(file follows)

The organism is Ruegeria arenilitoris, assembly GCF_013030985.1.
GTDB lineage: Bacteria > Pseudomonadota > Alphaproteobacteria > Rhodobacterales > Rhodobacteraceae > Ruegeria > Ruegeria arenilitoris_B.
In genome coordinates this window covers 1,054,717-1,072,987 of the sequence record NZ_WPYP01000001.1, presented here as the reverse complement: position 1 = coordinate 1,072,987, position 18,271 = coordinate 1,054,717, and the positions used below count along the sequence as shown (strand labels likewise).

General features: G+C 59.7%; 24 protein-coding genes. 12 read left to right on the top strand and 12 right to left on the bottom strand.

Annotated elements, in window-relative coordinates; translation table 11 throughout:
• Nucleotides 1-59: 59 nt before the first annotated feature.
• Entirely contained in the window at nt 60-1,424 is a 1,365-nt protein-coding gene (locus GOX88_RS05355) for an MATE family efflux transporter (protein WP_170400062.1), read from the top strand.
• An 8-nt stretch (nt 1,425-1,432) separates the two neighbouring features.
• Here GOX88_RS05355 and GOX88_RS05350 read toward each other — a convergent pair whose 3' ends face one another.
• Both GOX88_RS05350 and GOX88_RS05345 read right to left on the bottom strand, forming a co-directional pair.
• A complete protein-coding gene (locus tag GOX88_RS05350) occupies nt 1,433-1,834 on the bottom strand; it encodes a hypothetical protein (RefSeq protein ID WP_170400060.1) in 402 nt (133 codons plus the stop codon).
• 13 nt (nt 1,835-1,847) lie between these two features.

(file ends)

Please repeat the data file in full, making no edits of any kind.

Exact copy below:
The organism is Ruegeria arenilitoris, assembly GCF_013030985.1.
GTDB lineage: Bacteria > Pseudomonadota > Alphaproteobacteria > Rhodobacterales > Rhodobacteraceae > Ruegeria > Ruegeria arenilitoris_B.
In genome coordinates this window covers 1,054,717-1,072,987 of the sequence record NZ_WPYP01000001.1, presented here as the reverse complement: position 1 = coordinate 1,072,987, position 18,271 = coordinate 1,054,717, and the positions used below count along the sequence as shown (strand labels likewise).

General features: G+C 59.7%; 24 protein-coding genes. 12 read left to right on the top strand and 12 right to left on the bottom strand.

Annotated elements, in window-relative coordinates; translation table 11 throughout:
• Nucleotides 1-59: 59 nt before the first annotated feature.
• Entirely contained in the window at nt 60-1,424 is a 1,365-nt protein-coding gene (locus GOX88_RS05355) for an MATE family efflux transporter (protein WP_170400062.1), read from the top strand.
• An 8-nt stretch (nt 1,425-1,432) separates the two neighbouring features.
• Here GOX88_RS05355 and GOX88_RS05350 read toward each other — a convergent pair whose 3' ends face one another.
• Both GOX88_RS05350 and GOX88_RS05345 read right to left on the bottom strand, forming a co-directional pair.
• A complete protein-coding gene (locus tag GOX88_RS05350) occupies nt 1,433-1,834 on the bottom strand; it encodes a hypothetical protein (RefSeq protein ID WP_170400060.1) in 402 nt (133 codons plus the stop codon).
• 13 nt (nt 1,835-1,847) lie between these two features.